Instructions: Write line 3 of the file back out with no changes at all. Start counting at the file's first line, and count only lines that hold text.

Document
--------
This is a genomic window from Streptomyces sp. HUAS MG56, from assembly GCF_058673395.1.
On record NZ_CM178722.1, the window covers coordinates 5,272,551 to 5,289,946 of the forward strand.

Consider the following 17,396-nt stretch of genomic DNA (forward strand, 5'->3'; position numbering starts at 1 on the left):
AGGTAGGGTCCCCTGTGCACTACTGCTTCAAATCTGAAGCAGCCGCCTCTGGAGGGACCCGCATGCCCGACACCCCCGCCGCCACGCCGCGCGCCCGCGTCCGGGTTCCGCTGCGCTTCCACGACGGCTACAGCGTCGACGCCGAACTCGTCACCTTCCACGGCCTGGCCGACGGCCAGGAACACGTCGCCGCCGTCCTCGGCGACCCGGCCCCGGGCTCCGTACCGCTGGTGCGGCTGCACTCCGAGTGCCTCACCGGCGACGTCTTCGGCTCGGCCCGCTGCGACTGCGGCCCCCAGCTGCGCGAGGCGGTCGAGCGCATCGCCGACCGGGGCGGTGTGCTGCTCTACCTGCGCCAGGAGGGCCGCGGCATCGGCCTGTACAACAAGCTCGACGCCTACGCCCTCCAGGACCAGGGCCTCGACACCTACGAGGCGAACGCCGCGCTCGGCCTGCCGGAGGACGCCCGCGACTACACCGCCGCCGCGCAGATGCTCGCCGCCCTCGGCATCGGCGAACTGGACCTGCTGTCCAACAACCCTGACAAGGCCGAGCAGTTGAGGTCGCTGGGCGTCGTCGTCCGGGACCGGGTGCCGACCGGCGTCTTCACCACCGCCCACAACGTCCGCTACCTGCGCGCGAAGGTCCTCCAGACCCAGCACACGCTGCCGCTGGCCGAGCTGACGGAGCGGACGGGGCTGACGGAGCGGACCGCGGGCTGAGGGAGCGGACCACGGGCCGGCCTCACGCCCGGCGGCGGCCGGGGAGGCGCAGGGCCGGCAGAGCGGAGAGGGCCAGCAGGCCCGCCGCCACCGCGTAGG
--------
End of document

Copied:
Consider the following 17,396-nt stretch of genomic DNA (forward strand, 5'->3'; position numbering starts at 1 on the left):